11. ET200 S addressing I/O's

    If I remember correctly (been a year since I did a Step 7 project) addresses are assigned in the HW configuration.
  12. Allen Bradley 1756-L1 can´t go online

    I believe you are right. You should be able to use one of those other CPUs in a open rack slot to get across the backplane too.
  13. plc programming

    I write an FC for each (or an FB if I think the code can be used for more than one component, like cylinders or motor control). For me, it keeps it manageable. I can debug it, bless it, set it aside, and move on to the next.
  14. Any word on Rockwell's Next Generation PAC?

    I was curious on who the high-end competition was for larger machines you are refering to? Just a thought on backward compatibility: So, for example, you think that RA should go back through all of the old versions of RSlogix and create support for the Kinetix 5500? Should we expect Microsoft to go back to Win286 and add support for Firewire? Or USB 3.0? They just dropped support for WinXP, should they have kept it up to date for the next 100 years? Not trying to start an arguement but no companies I know of do that. There is a valid reason why software companies, like Rockwell and especially Siemens with Step 7, don't change their user interface drastically. The people using them want, for the most part, a seamless change between versions so that they, and I mean me, don't want to spend precious time I could be spending on billable hours re-learning something new PLUS remembering how the previous versions work. Just my $0.02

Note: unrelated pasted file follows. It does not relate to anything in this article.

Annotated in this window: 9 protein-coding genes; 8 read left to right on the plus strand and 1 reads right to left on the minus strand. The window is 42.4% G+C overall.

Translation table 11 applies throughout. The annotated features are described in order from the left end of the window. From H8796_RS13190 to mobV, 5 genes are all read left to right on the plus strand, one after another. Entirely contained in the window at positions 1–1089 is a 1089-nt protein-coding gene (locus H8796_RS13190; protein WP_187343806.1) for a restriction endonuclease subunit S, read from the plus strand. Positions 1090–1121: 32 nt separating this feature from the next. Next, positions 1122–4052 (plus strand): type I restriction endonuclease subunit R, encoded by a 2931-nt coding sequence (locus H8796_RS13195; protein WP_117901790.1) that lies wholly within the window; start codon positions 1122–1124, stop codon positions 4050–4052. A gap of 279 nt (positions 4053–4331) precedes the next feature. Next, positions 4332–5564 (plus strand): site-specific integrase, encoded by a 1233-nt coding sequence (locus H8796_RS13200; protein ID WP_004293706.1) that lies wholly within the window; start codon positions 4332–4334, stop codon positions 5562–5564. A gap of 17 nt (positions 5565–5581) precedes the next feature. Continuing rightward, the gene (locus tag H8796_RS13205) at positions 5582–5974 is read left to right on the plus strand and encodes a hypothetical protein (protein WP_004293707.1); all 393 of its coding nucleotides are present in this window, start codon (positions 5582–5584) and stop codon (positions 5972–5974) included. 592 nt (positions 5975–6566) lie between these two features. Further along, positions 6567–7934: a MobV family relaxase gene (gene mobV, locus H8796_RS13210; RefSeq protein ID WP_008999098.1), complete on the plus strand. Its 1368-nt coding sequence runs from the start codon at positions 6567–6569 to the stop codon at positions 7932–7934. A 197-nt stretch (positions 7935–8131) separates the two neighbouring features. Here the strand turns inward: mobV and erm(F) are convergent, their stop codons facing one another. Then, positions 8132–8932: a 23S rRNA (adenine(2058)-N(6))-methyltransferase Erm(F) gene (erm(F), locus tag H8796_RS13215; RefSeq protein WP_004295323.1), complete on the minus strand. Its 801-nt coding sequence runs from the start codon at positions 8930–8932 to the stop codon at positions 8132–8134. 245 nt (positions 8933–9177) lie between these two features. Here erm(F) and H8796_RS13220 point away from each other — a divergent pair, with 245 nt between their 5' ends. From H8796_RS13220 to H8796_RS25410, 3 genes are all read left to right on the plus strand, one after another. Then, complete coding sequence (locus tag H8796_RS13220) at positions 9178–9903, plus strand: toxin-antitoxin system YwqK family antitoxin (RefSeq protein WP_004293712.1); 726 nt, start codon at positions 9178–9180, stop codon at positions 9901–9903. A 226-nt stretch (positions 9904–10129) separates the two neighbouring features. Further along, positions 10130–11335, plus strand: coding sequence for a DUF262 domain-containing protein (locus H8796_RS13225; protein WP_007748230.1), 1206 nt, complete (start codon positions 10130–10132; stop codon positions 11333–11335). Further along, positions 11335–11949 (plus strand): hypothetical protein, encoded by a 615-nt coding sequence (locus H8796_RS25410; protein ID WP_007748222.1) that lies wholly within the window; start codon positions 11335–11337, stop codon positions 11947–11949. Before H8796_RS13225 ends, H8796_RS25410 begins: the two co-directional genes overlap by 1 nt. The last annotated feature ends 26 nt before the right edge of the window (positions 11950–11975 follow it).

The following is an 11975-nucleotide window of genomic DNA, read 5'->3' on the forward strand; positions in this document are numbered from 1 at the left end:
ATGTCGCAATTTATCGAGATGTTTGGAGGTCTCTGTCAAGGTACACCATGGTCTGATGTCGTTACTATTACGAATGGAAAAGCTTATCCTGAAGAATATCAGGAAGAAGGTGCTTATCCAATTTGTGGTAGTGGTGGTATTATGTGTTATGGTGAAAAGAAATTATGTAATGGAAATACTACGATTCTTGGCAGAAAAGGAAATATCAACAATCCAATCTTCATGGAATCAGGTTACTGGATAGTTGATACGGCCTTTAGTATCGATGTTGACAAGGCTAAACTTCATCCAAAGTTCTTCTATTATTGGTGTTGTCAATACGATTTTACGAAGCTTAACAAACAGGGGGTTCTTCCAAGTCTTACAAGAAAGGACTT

15. Start off by reading this: http://literature.rockwellautomation.com/idc/groups/literature/documents/rm/1756-rm085_-en-p.pdf